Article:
A basic lead chromate pigment that ranges in shades from orange to red. First made in 1809 by Vauquelin, basic lead chromate is formed by heating Lead chromate and Sodium hydroxide solution. The color of chrome red or chrome orange can vary from a brown-yellow to a brick-red color depending on particle size and to the ratio of lead oxide to lead chromate. The synthesized version is chemically the same as the mineral phoenicochroite. It is stable in light but is not widely used because of its sensitivity to sulfur gases. Most often, chrome red is used as an anticorrosive base coats for steel. See also Chrome yellow.
Synonyms and Related Terms
red lead chromate; Pigment Red 103; CI 77601; Chromrot (Deut.); rouge de chrome (Fr.); rojo de cromo (Esp.); rosso cromo (It.); vermelho de crómio (Port.); chrome orange, Persian red; Austrian red; Derby red; Chinese red; Vienna red; Victoria red; American vermilion; garnet chrome; ruby red chrome; Austrian cinnabar; chrome vermilion
- Toxic by inhalation or ingestion.
- Skin contact may cause irritation or ulcers.
- Carcinogen, teratogen, suspected mutagen.
- Discolored by heat and sulfur fumes.
Physical and Chemical Properties
Soluble in strong acids and alkalis. Can change to yellow in acetic acid. Insoluble in water. Deep orange-red color in PPL, distinct tabular morphology in many crystals (denotes synthetic form as opposed to mineral source), around 10um in length. Birefringence strongly masked by the body color. Occasional green interference colors, much less marked than would be observed with red lead.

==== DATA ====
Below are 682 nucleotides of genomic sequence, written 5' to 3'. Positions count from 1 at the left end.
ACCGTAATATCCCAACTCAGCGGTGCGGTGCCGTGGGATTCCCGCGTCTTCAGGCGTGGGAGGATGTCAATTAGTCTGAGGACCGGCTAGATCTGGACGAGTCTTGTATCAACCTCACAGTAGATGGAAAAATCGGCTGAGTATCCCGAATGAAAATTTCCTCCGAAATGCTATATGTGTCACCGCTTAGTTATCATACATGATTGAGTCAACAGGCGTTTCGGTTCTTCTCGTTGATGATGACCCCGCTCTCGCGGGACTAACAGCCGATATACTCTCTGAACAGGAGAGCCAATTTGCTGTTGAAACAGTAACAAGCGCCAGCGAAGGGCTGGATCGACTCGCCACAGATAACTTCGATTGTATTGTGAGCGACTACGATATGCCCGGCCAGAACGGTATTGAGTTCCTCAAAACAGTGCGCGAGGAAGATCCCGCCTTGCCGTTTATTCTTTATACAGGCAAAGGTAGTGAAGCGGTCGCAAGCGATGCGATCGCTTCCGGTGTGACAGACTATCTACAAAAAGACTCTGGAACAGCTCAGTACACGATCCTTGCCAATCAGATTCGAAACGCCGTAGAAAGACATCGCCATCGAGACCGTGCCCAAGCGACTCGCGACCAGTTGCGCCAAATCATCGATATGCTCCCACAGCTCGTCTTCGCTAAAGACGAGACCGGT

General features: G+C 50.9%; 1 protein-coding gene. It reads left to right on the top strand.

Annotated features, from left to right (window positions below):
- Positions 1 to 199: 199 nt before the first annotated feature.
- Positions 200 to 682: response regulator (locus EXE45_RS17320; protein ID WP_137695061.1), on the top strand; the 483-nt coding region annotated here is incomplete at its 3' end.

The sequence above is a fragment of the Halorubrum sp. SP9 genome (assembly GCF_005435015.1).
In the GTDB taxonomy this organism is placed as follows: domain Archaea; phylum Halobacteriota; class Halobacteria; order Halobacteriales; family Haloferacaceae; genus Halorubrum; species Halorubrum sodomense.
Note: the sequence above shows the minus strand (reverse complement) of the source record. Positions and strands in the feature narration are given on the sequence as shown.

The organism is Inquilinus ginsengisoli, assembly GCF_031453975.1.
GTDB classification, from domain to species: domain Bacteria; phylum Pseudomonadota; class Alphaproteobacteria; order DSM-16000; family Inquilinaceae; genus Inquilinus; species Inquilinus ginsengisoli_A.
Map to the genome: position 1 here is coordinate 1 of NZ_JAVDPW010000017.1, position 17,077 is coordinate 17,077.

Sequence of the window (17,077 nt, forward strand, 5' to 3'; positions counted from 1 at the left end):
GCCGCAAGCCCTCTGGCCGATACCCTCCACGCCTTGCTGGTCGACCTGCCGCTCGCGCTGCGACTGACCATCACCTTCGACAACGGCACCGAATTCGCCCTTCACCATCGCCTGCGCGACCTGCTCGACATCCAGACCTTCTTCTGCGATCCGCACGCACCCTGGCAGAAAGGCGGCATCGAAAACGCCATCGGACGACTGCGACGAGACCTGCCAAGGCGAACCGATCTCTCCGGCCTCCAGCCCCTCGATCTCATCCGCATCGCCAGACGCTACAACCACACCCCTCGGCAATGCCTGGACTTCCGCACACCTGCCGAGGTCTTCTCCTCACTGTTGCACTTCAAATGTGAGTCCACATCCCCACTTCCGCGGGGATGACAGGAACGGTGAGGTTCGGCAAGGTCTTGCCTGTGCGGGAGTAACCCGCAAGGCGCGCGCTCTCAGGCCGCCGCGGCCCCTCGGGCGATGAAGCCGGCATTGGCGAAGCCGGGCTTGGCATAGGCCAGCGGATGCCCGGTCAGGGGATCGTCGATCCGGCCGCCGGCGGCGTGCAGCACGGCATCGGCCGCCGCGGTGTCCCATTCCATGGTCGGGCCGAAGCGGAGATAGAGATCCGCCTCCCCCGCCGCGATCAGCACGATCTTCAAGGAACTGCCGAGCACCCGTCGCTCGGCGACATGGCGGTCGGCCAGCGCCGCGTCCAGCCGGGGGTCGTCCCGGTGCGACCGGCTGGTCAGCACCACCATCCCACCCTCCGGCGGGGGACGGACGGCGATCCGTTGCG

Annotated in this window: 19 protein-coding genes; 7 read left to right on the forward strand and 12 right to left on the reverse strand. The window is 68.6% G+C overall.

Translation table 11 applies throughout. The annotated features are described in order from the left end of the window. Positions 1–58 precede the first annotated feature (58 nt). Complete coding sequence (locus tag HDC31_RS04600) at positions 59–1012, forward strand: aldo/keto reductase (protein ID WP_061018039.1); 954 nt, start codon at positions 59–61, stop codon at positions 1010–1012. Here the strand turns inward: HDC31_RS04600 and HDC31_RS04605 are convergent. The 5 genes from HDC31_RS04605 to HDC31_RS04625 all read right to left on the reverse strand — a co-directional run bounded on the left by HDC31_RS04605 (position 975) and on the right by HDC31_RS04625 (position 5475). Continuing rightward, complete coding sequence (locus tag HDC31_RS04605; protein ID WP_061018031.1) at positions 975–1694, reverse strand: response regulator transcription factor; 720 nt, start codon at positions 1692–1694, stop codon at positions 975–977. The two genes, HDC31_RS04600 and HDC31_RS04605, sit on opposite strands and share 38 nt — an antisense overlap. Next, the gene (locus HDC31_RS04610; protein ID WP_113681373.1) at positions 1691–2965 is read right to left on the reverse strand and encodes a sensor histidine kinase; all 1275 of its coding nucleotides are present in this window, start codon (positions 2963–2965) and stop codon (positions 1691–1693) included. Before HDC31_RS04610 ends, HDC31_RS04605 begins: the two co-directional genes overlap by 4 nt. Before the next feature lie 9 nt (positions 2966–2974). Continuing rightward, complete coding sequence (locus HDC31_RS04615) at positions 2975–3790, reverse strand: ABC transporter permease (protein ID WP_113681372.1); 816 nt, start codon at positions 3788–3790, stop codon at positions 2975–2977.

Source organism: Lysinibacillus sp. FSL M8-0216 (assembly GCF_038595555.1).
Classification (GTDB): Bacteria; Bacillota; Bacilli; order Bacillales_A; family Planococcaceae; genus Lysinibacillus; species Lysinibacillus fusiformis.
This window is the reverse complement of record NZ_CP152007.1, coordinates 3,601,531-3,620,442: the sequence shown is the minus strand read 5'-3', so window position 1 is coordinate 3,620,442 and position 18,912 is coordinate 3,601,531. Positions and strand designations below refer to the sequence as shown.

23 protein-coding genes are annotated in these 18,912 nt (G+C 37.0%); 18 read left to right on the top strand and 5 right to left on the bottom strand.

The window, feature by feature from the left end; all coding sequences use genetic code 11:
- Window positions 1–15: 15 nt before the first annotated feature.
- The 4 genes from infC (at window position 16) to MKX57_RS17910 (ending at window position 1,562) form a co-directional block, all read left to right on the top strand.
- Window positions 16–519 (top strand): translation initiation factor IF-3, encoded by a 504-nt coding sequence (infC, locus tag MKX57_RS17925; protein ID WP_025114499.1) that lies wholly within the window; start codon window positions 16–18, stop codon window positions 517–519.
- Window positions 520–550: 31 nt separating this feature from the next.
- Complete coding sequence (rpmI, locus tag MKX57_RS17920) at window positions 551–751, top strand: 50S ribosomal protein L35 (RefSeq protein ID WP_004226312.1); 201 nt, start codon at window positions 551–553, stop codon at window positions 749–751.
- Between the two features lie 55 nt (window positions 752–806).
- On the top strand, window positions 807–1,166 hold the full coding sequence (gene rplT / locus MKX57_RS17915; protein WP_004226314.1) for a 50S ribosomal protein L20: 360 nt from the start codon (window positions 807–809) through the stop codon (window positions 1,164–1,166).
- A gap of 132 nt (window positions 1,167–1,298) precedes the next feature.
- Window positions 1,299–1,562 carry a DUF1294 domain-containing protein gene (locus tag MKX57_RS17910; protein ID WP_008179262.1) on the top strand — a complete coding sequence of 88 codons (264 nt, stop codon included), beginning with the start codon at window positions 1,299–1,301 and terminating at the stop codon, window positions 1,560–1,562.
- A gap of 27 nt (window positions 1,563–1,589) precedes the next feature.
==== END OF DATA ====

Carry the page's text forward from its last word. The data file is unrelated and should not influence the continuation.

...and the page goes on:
|Molecular Weight||mol. wt. = 323.2|
|Refractive Index||2.42; 2.7|
Resources and Citations
- J. Bersch, (orig. 1893)The Manufacture of Mineral and Lake Pigments: Containing Directions for the Manufacture of All Artificial Artists' and Painters' Colours, Enamel Colours, Soot and Metallic Pigments, 1901 ed. See pp. 186-187.
- H. Kuhn, M.Curran, "Chrome Yellow and Other Chromate Pigments", Artists Pigments, Volume 1, R. Feller (ed.), Cambridge University Press: Cambridge, 1986.
- R. J. Gettens, G.L. Stout, Painting Materials, A Short Encyclopaedia, Dover Publications, New York, 1966 Comment: p. 106
- M. Doerner, The Materials of the Artist, Harcourt, Brace & Co., 1934
- G.S.Brady, Materials Handbook, McGraw-Hill Book Co., New York, 1971 Comment: p. 445
- Ralph Mayer, A Dictionary of Art Terms and Techniques, Harper and Row Publishers, New York, 1969 (also 1945 printing)
- Richard S. Lewis, Hawley's Condensed Chemical Dictionary, Van Nostrand Reinhold, New York, 10th ed., 1993
- Michael McCann, Artist Beware, Watson-Guptill Publications, New York City, 1979
- R.D. Harley, Artists' Pigments c. 1600-1835, Butterworth Scientific, London, 1982
- Dictionary of Building Preservation, Ward Bucher, ed., John Wiley & Sons, Inc., New York City, 1996
- Monona Rossol, The Artist's Complete Health and Safety Guide, Allworth Press, New York, 1994
- Van Nostrand's Scientific Encyclopedia, Douglas M. Considine (ed.), Van Nostrand Reinhold, New York, 1976
- The Merck Index, Martha Windholz (ed.), Merck Research Labs, Rahway NJ, 10th edition, 1983 Comment: entry 5423
- Art and Architecture Thesaurus Online, https://www.getty.edu/research/tools/vocabulary/aat/, J. Paul Getty Trust, Los Angeles, 2000